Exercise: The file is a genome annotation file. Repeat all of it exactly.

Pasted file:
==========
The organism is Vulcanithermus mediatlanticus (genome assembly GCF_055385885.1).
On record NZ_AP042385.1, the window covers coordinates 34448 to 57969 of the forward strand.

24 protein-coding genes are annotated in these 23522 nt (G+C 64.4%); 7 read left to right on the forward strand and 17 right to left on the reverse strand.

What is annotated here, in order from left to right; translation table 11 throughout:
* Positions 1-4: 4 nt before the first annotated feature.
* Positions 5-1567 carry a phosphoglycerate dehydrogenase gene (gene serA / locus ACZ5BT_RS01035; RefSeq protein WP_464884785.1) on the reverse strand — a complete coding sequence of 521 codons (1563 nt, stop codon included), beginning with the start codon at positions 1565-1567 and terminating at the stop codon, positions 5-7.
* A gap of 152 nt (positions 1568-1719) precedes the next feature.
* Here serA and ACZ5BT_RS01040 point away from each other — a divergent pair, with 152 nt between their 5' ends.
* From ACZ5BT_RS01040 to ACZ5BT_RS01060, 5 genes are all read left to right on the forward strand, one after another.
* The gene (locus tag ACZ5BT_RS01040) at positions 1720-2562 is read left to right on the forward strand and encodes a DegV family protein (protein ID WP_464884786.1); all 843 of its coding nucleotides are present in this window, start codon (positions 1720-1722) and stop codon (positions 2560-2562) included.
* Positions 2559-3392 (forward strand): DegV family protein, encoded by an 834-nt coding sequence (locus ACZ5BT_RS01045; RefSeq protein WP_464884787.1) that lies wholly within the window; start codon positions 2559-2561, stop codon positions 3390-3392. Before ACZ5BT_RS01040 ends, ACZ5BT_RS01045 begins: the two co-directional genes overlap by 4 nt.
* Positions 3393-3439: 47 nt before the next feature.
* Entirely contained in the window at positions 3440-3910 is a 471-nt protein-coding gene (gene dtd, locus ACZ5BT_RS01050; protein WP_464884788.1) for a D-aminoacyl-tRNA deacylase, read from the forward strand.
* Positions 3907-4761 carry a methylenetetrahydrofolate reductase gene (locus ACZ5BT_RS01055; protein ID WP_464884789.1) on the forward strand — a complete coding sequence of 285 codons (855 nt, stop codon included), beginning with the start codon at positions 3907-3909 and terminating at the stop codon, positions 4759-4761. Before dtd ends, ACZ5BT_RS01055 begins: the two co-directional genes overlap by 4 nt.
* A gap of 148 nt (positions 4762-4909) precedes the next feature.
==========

The organism is Vulcanithermus mediatlanticus (genome assembly GCF_055385885.1).
On record NZ_AP042385.1, the window covers coordinates 34448 to 57969 of the forward strand.

24 protein-coding genes are annotated in these 23522 nt (G+C 64.4%); 7 read left to right on the forward strand and 17 right to left on the reverse strand.

What is annotated here, in order from left to right; translation table 11 throughout:
* Positions 1-4: 4 nt before the first annotated feature.
* Positions 5-1567 carry a phosphoglycerate dehydrogenase gene (gene serA / locus ACZ5BT_RS01035; RefSeq protein WP_464884785.1) on the reverse strand — a complete coding sequence of 521 codons (1563 nt, stop codon included), beginning with the start codon at positions 1565-1567 and terminating at the stop codon, positions 5-7.
* A gap of 152 nt (positions 1568-1719) precedes the next feature.
* Here serA and ACZ5BT_RS01040 point away from each other — a divergent pair, with 152 nt between their 5' ends.
* From ACZ5BT_RS01040 to ACZ5BT_RS01060, 5 genes are all read left to right on the forward strand, one after another.
* The gene (locus tag ACZ5BT_RS01040) at positions 1720-2562 is read left to right on the forward strand and encodes a DegV family protein (protein ID WP_464884786.1); all 843 of its coding nucleotides are present in this window, start codon (positions 1720-1722) and stop codon (positions 2560-2562) included.
* Positions 2559-3392 (forward strand): DegV family protein, encoded by an 834-nt coding sequence (locus ACZ5BT_RS01045; RefSeq protein WP_464884787.1) that lies wholly within the window; start codon positions 2559-2561, stop codon positions 3390-3392. Before ACZ5BT_RS01040 ends, ACZ5BT_RS01045 begins: the two co-directional genes overlap by 4 nt.
* Positions 3393-3439: 47 nt before the next feature.
* Entirely contained in the window at positions 3440-3910 is a 471-nt protein-coding gene (gene dtd, locus ACZ5BT_RS01050; protein WP_464884788.1) for a D-aminoacyl-tRNA deacylase, read from the forward strand.
* Positions 3907-4761 carry a methylenetetrahydrofolate reductase gene (locus ACZ5BT_RS01055; protein ID WP_464884789.1) on the forward strand — a complete coding sequence of 285 codons (855 nt, stop codon included), beginning with the start codon at positions 3907-3909 and terminating at the stop codon, positions 4759-4761. Before dtd ends, ACZ5BT_RS01055 begins: the two co-directional genes overlap by 4 nt.
* A gap of 148 nt (positions 4762-4909) precedes the next feature.